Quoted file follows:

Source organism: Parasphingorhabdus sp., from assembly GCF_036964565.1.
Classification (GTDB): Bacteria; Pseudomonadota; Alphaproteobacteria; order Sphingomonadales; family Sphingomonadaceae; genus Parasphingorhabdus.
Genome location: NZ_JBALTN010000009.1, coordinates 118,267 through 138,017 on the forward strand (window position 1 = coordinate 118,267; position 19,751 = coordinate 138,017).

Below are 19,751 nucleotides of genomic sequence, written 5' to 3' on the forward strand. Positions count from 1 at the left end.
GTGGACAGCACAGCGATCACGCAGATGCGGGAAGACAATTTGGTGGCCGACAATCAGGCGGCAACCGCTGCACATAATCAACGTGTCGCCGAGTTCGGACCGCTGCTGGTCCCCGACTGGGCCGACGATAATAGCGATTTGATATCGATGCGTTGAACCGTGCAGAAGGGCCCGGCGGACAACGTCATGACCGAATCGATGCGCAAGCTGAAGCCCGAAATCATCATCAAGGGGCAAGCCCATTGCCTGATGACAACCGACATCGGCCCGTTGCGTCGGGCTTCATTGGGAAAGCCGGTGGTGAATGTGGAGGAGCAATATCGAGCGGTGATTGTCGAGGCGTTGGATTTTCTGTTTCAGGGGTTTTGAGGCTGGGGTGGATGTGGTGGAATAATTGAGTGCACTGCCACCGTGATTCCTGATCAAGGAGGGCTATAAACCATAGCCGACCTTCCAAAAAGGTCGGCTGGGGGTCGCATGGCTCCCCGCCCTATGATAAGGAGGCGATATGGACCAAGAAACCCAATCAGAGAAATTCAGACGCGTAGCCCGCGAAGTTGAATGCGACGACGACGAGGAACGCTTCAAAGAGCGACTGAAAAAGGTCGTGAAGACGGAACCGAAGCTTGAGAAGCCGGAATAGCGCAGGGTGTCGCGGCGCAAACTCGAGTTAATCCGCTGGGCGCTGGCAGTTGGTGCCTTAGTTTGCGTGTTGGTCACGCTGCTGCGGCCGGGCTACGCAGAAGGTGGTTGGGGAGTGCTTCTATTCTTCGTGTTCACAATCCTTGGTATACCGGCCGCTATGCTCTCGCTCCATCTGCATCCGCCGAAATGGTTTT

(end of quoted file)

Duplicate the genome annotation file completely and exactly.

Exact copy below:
Source organism: Parasphingorhabdus sp., from assembly GCF_036964565.1.
Classification (GTDB): Bacteria; Pseudomonadota; Alphaproteobacteria; order Sphingomonadales; family Sphingomonadaceae; genus Parasphingorhabdus.
Genome location: NZ_JBALTN010000009.1, coordinates 118,267 through 138,017 on the forward strand (window position 1 = coordinate 118,267; position 19,751 = coordinate 138,017).

Below are 19,751 nucleotides of genomic sequence, written 5' to 3' on the forward strand. Positions count from 1 at the left end.
GTGGACAGCACAGCGATCACGCAGATGCGGGAAGACAATTTGGTGGCCGACAATCAGGCGGCAACCGCTGCACATAATCAACGTGTCGCCGAGTTCGGACCGCTGCTGGTCCCCGACTGGGCCGACGATAATAGCGATTTGATATCGATGCGTTGAACCGTGCAGAAGGGCCCGGCGGACAACGTCATGACCGAATCGATGCGCAAGCTGAAGCCCGAAATCATCATCAAGGGGCAAGCCCATTGCCTGATGACAACCGACATCGGCCCGTTGCGTCGGGCTTCATTGGGAAAGCCGGTGGTGAATGTGGAGGAGCAATATCGAGCGGTGATTGTCGAGGCGTTGGATTTTCTGTTTCAGGGGTTTTGAGGCTGGGGTGGATGTGGTGGAATAATTGAGTGCACTGCCACCGTGATTCCTGATCAAGGAGGGCTATAAACCATAGCCGACCTTCCAAAAAGGTCGGCTGGGGGTCGCATGGCTCCCCGCCCTATGATAAGGAGGCGATATGGACCAAGAAACCCAATCAGAGAAATTCAGACGCGTAGCCCGCGAAGTTGAATGCGACGACGACGAGGAACGCTTCAAAGAGCGACTGAAAAAGGTCGTGAAGACGGAACCGAAGCTTGAGAAGCCGGAATAGCGCAGGGTGTCGCGGCGCAAACTCGAGTTAATCCGCTGGGCGCTGGCAGTTGGTGCCTTAGTTTGCGTGTTGGTCACGCTGCTGCGGCCGGGCTACGCAGAAGGTGGTTGGGGAGTGCTTCTATTCTTCGTGTTCACAATCCTTGGTATACCGGCCGCTATGCTCTCGCTCCATCTGCATCCGCCGAAATGGTTTT